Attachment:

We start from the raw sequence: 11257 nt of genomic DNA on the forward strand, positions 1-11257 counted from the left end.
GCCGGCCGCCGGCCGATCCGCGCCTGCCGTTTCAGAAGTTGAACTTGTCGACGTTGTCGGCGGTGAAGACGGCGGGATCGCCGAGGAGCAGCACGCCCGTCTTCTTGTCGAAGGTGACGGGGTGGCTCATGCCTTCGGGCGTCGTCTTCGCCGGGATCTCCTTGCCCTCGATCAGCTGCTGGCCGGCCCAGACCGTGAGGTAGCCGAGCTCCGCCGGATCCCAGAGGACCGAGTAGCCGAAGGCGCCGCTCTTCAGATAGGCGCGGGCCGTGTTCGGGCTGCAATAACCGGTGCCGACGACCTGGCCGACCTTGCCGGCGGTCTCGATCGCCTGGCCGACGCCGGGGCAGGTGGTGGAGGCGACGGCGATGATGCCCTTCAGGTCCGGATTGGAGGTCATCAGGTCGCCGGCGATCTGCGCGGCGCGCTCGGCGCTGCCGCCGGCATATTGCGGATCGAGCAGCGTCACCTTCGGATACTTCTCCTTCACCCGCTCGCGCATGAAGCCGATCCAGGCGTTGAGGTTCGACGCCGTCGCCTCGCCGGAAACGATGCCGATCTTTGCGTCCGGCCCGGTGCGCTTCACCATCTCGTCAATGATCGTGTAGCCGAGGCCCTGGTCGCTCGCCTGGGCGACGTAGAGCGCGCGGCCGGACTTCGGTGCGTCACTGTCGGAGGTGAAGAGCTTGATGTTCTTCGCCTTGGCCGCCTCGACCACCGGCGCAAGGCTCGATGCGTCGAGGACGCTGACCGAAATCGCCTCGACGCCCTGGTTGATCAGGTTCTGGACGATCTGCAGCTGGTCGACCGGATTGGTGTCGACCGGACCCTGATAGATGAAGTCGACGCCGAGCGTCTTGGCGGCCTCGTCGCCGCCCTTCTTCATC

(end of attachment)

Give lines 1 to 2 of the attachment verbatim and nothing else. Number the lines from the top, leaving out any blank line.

We start from the raw sequence: 11257 nt of genomic DNA on the forward strand, positions 1-11257 counted from the left end.
GCCGGCCGCCGGCCGATCCGCGCCTGCCGTTTCAGAAGTTGAACTTGTCGACGTTGTCGGCGGTGAAGACGGCGGGATCGCCGAGGAGCAGCACGCCCGTCTTCTTGTCGAAGGTGACGGGGTGGCTCATGCCTTCGGGCGTCGTCTTCGCCGGGATCTCCTTGCCCTCGATCAGCTGCTGGCCGGCCCAGACCGTGAGGTAGCCGAGCTCCGCCGGATCCCAGAGGACCGAGTAGCCGAAGGCGCCGCTCTTCAGATAGGCGCGGGCCGTGTTCGGGCTGCAATAACCGGTGCCGACGACCTGGCCGACCTTGCCGGCGGTCTCGATCGCCTGGCCGACGCCGGGGCAGGTGGTGGAGGCGACGGCGATGATGCCCTTCAGGTCCGGATTGGAGGTCATCAGGTCGCCGGCGATCTGCGCGGCGCGCTCGGCGCTGCCGCCGGCATATTGCGGATCGAGCAGCGTCACCTTCGGATACTTCTCCTTCACCCGCTCGCGCATGAAGCCGATCCAGGCGTTGAGGTTCGACGCCGTCGCCTCGCCGGAAACGATGCCGATCTTTGCGTCCGGCCCGGTGCGCTTCACCATCTCGTCAATGATCGTGTAGCCGAGGCCCTGGTCGCTCGCCTGGGCGACGTAGAGCGCGCGGCCGGACTTCGGTGCGTCACTGTCGGAGGTGAAGAGCTTGATGTTCTTCGCCTTGGCCGCCTCGACCACCGGCGCAAGGCTCGATGCGTCGAGGACGCTGACCGAAATCGCCTCGACGCCCTGGTTGATCAGGTTCTGGACGATCTGCAGCTGGTCGACCGGATTGGTGTCGACCGGACCCTGATAGATGAAGTCGACGCCGAGCGTCTTGGCGGCCTCGTCGCCGCCCTTCTTCATC